# QSVM

Quantum Support Vector Machines is the Quantum version of SVM - a data classification method which separates the data using a hyperplane.

This algorithm takes the following steps: - Map the data into a different hyperspace (since the data may be non-linearly-seperable in the original space) - In the case of QSVM - mapping the classical data into Hilbert space. - Calculate the kernel matrix - The kernel entries are the fidelities between different feature vectors - In the case of QSVM - this is done on a Quantum computer. - Optimize the dual problem (this is always done classicaly) $$L_D(\alpha) = \sum_{i=1}^t \alpha_i - \frac{1}{2} \sum_{i,j=1}^t y_i y_j \alpha_i \alpha_j K(\vec{x}i \vec{x}_j)$$ - Where $$t$$ is the amount of data points - the $$\vec{x}_i$$s are the data points - $$y_i$$ is the label $$\in \{-1,1\}$$ of each data point - $$K(\vec{x}_i \vec{x}_j)$$ is the kernel matrix element between the $$i$$ and $$j$$ datapoints - and we optimize over the $$\alpha$$s - We expect most of the $$\alpha$$s to be $$0$$. The $$\vec{x}_i$$s that correspond to non-zero $$\alpha_i$$ are called the Support Vectors. - Finally, we may predict unlabeled data by calculating the kernel matrix of the new datum with respect to the support vectors $$\text{Predicted Label}(\vec{s}) = \text{sign} \left( \sum) + b \right)$$ - Where }^t y_i \alpha_i^* K(\vec{x}_i , \vec{s$$\vec{s}$$ is the datapoint to be classified - $$\alpha_i^*$$ are the optimized $$\alpha$$s - And $$b$$ is the bias.

Reference:

[1] Havlíček, V., Córcoles, A.D., Temme, K. et al. Supervised learning with quantum-enhanced feature spaces. Nature 567, 209-212 (2019). https://doi.org/10.1038/s41586-019-0980-2

# Code

import matplotlib.pyplot as plt
import numpy as np

from classiq import construct_qsvm_model, execute, show, synthesize
from classiq.applications.qsvm import QSVMFeatureMapEntanglement

## Classiq imports


Next, we generate data.

In this example, we take a 2D input space, and a binary classification (i.e. only 2 groups of data points)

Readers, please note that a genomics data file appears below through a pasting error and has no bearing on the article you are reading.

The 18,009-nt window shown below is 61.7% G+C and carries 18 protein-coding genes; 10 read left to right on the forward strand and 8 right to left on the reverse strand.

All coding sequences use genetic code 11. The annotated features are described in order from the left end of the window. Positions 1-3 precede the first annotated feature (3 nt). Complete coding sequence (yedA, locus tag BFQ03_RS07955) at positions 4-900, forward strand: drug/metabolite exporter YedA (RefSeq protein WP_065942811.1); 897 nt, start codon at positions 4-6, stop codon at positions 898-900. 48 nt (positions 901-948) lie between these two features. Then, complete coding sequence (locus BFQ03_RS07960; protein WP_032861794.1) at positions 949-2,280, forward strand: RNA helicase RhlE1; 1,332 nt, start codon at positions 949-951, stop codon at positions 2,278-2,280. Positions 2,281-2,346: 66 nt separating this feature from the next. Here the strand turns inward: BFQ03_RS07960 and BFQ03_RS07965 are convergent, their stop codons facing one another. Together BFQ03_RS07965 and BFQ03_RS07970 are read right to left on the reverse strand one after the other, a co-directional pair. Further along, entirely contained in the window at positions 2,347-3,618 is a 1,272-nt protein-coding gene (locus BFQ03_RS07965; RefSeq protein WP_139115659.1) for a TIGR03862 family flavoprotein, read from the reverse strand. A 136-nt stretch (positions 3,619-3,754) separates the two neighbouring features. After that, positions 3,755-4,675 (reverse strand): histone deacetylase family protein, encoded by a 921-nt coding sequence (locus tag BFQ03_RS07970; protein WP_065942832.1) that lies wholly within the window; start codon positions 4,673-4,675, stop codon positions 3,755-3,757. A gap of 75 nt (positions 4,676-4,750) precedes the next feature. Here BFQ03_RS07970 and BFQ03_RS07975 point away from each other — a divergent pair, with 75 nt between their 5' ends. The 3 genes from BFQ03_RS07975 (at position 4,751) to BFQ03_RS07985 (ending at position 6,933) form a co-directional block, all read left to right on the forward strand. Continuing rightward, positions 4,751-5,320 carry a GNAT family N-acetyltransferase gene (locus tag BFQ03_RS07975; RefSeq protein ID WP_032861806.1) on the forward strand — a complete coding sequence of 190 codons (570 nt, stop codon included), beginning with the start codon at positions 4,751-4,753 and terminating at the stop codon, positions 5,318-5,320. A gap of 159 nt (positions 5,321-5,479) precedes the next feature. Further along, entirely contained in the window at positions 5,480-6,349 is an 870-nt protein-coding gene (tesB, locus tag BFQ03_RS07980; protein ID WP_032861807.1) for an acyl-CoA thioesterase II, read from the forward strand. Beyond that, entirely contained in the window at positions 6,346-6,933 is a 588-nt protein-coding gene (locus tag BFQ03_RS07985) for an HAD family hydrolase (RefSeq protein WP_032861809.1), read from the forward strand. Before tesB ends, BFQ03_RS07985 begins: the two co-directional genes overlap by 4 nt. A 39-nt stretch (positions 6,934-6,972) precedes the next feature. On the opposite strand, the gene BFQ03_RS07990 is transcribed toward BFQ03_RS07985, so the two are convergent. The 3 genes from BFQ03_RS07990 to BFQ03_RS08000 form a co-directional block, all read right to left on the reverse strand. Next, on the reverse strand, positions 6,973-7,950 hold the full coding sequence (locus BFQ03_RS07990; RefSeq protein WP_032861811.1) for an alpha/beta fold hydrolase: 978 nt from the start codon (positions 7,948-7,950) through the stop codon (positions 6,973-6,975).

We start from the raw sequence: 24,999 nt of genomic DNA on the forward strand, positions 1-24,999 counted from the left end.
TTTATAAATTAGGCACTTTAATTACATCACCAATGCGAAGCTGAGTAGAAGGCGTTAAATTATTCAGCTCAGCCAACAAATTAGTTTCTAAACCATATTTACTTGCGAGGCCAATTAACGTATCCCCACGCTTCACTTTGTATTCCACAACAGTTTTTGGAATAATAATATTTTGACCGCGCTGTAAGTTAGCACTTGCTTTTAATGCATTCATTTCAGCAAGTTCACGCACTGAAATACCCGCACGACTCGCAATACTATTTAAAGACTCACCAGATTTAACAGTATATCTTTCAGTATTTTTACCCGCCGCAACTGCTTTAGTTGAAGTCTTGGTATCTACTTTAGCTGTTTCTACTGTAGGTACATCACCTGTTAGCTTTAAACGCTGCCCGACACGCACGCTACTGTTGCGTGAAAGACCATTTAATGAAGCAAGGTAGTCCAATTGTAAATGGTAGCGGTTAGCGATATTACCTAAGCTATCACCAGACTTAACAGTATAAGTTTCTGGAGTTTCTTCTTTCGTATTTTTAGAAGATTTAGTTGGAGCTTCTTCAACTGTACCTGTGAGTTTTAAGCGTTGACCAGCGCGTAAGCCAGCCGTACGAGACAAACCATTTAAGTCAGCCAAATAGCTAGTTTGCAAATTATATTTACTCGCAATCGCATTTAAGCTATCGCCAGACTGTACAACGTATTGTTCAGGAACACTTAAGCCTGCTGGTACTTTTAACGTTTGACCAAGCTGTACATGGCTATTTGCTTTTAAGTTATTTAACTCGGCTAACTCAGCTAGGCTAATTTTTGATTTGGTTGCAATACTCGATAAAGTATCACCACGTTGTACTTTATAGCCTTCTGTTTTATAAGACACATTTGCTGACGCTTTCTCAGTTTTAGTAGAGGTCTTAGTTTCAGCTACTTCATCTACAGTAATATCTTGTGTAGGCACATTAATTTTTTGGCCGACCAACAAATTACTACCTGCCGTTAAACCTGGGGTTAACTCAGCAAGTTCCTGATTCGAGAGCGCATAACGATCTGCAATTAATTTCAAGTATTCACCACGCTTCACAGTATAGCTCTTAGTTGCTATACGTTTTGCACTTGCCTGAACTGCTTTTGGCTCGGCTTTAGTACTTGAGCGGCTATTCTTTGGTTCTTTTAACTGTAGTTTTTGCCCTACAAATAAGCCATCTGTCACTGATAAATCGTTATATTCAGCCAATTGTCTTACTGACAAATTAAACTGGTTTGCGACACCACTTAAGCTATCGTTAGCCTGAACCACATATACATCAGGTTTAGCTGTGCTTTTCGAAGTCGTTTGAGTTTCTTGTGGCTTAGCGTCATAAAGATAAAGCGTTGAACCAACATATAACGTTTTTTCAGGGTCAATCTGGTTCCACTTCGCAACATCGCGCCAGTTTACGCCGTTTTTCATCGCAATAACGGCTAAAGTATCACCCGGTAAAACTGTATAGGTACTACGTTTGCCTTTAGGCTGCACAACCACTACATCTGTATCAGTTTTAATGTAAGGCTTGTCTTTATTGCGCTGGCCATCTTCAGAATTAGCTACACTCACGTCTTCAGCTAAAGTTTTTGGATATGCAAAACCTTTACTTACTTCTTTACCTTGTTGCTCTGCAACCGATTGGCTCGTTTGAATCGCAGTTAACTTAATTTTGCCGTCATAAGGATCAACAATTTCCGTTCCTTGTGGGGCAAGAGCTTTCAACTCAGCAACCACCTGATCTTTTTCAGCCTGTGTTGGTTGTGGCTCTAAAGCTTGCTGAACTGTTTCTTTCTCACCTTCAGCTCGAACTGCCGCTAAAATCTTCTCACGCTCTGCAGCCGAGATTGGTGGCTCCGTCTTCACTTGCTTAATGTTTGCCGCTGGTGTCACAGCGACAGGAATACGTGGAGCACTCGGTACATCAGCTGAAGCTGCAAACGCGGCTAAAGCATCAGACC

import random

RANDOM_SEED = 0
random.seed(RANDOM_SEED)
np.random.seed(RANDOM_SEED)

# Importing functions used for this demo, to generate random linearly separable data
from classiq.applications.qsvm.qsvm_data_generation import (
data_and_labels_to_data_dict,
data_dict_to_data_and_labels,
generate_data,
)

# Generate sample data:
sources = np.array([[1.23016026, 1.72327701], [3.20331931, 5.32365722]])

training_input: dict = generate_data(sources=sources)
test_input: dict = generate_data(sources=sources)
predict_input, predict_real_labels = data_dict_to_data_and_labels(
generate_data(sources=sources)
)


Plotting the data.

Note that the data is expected to be normalized to within $0$ to $2 \pi$.

# Plot the data
plot_range = (0, 2 * np.pi)

for k, v in training_input.items():
plt.scatter(*v.T, label=str(k))
plt.legend()
plt.title("training data")
plt.xlim(plot_range)
plt.ylim(plot_range)
plt.show()

for k, v in test_input.items():
plt.scatter(*v.T, label=str(k))
plt.legend()
plt.title("test data")
plt.xlim(plot_range)
plt.ylim(plot_range)
plt.show()

plt.scatter(*predict_input.T)
plt.title("predict data (unlabeled)")
plt.xlim(plot_range)
plt.ylim(plot_range)
plt.show()


### Define our Feature Map

When constructing a QSVM model, one must supply which feature map will be used.

A feature map is a way to encode classical data into quantum. Here, we chose to encode the data onto the surface of the bloch sphere. Behind the scenes, this can be translated to:

R_X(x[0] / 2)
R_Z(x[1])

Where x is the 2D input vector, and the circuit takes a single qubit per data-point.

bloch_sphere_feature_map_function_name = "bloch_sphere_feature_map"
bloch_sphere_kwargs = {"bloch_feature_dimension": 2}


### Define the Data

I addition to the feature map, we need to prepare our data.